Foreclosures rise 67% as Covid mortgage bailouts expire

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A foreclosure sign outside a house in 2007.

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Foreclosures are starting to increase as government and private sector programs designed to help homeowners cope with the economic fallout from the Covid-19 pandemic have started to expire.

Mortgage lenders began the process of foreclosing on 25,209 properties in the third quarter, an increase of 32% from the second quarter. Year over year, this is a 67% increase from the third quarter of 2020, according to ATTOM, a mortgage data company.

While the increases in foreclosures are dramatic, they emerge from the extreme lows that have been created by forbearance programs. New foreclosures, also known as housing starts, are typically around 40,000 per month. They fell to 3,000 to 4,000 in the first year of the pandemic, when forbearance programs were in full force.

Government and private sector assistance programs have allowed borrowers with financial difficulties to delay their monthly payments for up to 18 months. The missed payments could then be postponed until the end of the loan period or repaid when the house is sold or the mortgage refinanced.

The states with the highest number of new seizures were:

  • California: 3,434
  • Texas: 2,827
  • Florida: 2,546
  • New York: 1,363
  • Illinois: 1,362

“Despite the increased level of foreclosure activity in September, we are still well below historically normal numbers,” said Rick Sharga, executive vice president of RealtyTrac, an ATTOM company.

September’s lockdown actions were almost 70% lower than they were before the pandemic. Total foreclosure activity is also still 60% lower than it was a year ago.

“Whether the increase is the prelude to a more serious problem or simply a return to normal foreclosure levels is one of the biggest debates going on within the industry right now,” Sharga said.

A large number of borrowers are now leaving the forbearance programs. The biggest weekly drop to date came last week. The number of borrowers in bailout programs fell 11% week-to-week, according to Black Knight, a mortgage data and analysis company.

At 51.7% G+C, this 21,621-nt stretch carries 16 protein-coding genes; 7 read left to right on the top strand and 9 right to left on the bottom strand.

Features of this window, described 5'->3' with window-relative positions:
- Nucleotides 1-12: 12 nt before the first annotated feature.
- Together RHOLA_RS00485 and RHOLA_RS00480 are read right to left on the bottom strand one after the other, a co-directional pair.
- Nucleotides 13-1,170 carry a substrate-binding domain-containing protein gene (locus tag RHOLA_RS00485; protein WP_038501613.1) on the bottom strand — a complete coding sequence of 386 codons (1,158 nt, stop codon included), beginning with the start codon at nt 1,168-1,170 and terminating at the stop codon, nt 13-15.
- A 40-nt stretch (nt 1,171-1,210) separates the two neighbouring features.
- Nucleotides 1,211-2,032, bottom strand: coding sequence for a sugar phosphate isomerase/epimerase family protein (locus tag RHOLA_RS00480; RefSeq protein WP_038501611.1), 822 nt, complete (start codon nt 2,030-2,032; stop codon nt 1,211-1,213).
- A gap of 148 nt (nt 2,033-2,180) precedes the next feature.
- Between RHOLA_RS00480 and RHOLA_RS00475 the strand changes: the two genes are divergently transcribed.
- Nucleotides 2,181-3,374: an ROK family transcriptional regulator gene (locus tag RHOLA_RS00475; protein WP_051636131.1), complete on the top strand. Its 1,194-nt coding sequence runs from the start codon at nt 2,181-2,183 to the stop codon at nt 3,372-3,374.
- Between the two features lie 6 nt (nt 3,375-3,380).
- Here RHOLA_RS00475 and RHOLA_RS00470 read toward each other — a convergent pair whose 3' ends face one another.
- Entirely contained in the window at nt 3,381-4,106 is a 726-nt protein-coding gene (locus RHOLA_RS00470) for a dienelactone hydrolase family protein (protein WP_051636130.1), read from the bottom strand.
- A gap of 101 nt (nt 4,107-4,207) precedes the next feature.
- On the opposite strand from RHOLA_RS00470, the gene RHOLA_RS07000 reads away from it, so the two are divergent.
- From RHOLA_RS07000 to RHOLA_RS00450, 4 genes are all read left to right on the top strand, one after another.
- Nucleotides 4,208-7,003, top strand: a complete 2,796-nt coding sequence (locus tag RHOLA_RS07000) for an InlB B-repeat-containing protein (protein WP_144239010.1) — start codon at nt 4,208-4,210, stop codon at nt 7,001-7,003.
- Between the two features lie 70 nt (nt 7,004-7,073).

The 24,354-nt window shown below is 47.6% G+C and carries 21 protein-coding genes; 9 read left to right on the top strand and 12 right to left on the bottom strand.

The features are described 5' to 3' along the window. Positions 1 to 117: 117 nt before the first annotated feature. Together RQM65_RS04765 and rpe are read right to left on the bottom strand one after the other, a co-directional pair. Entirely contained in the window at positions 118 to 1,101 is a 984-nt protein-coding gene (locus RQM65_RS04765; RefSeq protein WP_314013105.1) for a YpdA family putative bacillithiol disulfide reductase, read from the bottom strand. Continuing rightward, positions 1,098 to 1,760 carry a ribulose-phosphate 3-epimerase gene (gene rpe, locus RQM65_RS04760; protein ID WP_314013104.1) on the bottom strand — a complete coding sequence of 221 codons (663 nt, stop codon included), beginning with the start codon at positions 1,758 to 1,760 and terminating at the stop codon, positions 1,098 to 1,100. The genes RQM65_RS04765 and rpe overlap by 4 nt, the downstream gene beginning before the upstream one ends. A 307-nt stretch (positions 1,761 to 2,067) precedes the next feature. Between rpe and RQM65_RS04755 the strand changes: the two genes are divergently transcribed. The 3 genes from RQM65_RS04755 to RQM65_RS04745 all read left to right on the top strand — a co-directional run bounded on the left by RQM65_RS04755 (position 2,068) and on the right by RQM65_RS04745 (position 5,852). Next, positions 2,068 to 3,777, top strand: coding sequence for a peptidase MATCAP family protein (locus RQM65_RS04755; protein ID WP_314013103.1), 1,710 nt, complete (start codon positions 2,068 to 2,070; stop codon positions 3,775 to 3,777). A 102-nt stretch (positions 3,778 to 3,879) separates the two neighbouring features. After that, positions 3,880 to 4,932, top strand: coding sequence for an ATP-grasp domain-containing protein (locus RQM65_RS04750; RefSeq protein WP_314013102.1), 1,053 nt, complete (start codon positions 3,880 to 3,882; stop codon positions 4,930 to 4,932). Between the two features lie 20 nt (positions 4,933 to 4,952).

The number of active forbearance plans decreased by 177,000, due to a drop of 84,000 plans among FHA / VA loans. As of October 5, nearly 1.4 million borrowers were still on forbearance plans linked to the pandemic, representing 2.6% of all active mortgages.

The majority of those who come out of the plans are up to date with their payments again. Some of those who are not up to date on their payments work with lenders on loan modifications. Those who do not contact their lenders or who still cannot afford to pay sell their homes or are subject to foreclosure.

The foreclosure figures are expected to remain relatively low due to aggressive changes by lenders and also due to high levels of home equity, due to the recent housing boom and hence high house prices. Prices rose more than 18% year-on-year in August, according to CoreLogic.

“I think the ‘cliff of tolerance’ will be minimal,” said David Stevens, former CEO of the Mortgage Bankers Association and former FHA commissioner in the Obama administration.

“Unlike the Great Recession where house prices fell about 20% from peak to trough, this recession saw home values ​​rise by roughly the same amount. So while we should see foreclosures, it is likely that there will be a lot less as a percentage. due to the option of selling a home versus default, or staying home due to much better drive and higher re-employment options. ”

According to Sharga, the number of foreclosures will likely continue to increase until the end of this year and return to normal levels by the middle of next year.

“They could then climb a little higher than usual but still stabilize well below the type of tsunami we saw during the Great Recession by the end of next year,” he added. .


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